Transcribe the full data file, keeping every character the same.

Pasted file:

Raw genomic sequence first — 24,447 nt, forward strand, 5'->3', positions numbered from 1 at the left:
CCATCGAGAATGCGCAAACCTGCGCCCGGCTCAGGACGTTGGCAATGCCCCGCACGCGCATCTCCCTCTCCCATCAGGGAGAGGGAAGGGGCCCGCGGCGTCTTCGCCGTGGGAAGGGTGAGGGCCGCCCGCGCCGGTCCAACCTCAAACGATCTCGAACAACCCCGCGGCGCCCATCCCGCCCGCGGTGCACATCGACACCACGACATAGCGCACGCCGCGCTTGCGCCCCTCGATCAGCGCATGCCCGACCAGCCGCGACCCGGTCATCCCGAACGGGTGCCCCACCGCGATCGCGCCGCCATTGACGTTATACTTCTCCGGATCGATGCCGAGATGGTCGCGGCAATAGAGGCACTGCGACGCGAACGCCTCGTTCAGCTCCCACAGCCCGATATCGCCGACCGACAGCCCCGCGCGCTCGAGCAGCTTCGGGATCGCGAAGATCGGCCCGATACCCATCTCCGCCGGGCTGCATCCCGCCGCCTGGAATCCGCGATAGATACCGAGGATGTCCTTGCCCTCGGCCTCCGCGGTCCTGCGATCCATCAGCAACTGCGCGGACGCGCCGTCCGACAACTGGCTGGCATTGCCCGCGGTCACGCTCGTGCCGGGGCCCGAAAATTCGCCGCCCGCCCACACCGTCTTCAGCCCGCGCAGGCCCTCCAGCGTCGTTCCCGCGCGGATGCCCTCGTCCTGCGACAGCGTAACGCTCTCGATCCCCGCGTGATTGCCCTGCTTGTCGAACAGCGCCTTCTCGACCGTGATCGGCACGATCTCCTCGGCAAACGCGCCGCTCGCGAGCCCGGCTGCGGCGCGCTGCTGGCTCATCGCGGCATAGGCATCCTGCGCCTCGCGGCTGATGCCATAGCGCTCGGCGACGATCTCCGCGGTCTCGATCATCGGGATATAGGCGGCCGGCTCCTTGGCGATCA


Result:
Raw genomic sequence first — 24,447 nt, forward strand, 5'->3', positions numbered from 1 at the left:
CCATCGAGAATGCGCAAACCTGCGCCCGGCTCAGGACGTTGGCAATGCCCCGCACGCGCATCTCCCTCTCCCATCAGGGAGAGGGAAGGGGCCCGCGGCGTCTTCGCCGTGGGAAGGGTGAGGGCCGCCCGCGCCGGTCCAACCTCAAACGATCTCGAACAACCCCGCGGCGCCCATCCCGCCCGCGGTGCACATCGACACCACGACATAGCGCACGCCGCGCTTGCGCCCCTCGATCAGCGCATGCCCGACCAGCCGCGACCCGGTCATCCCGAACGGGTGCCCCACCGCGATCGCGCCGCCATTGACGTTATACTTCTCCGGATCGATGCCGAGATGGTCGCGGCAATAGAGGCACTGCGACGCGAACGCCTCGTTCAGCTCCCACAGCCCGATATCGCCGACCGACAGCCCCGCGCGCTCGAGCAGCTTCGGGATCGCGAAGATCGGCCCGATACCCATCTCCGCCGGGCTGCATCCCGCCGCCTGGAATCCGCGATAGATACCGAGGATGTCCTTGCCCTCGGCCTCCGCGGTCCTGCGATCCATCAGCAACTGCGCGGACGCGCCGTCCGACAACTGGCTGGCATTGCCCGCGGTCACGCTCGTGCCGGGGCCCGAAAATTCGCCGCCCGCCCACACCGTCTTCAGCCCGCGCAGGCCCTCCAGCGTCGTTCCCGCGCGGATGCCCTCGTCCTGCGACAGCGTAACGCTCTCGATCCCCGCGTGATTGCCCTGCTTGTCGAACAGCGCCTTCTCGACCGTGATCGGCACGATCTCCTCGGCAAACGCGCCGCTCGCGAGCCCGGCTGCGGCGCGCTGCTGGCTCATCGCGGCATAGGCATCCTGCGCCTCGCGGCTGATGCCATAGCGCTCGGCGACGATCTCCGCGGTCTCGATCATCGGGATATAGGCGGCCGGCTCCTTGGCGATCA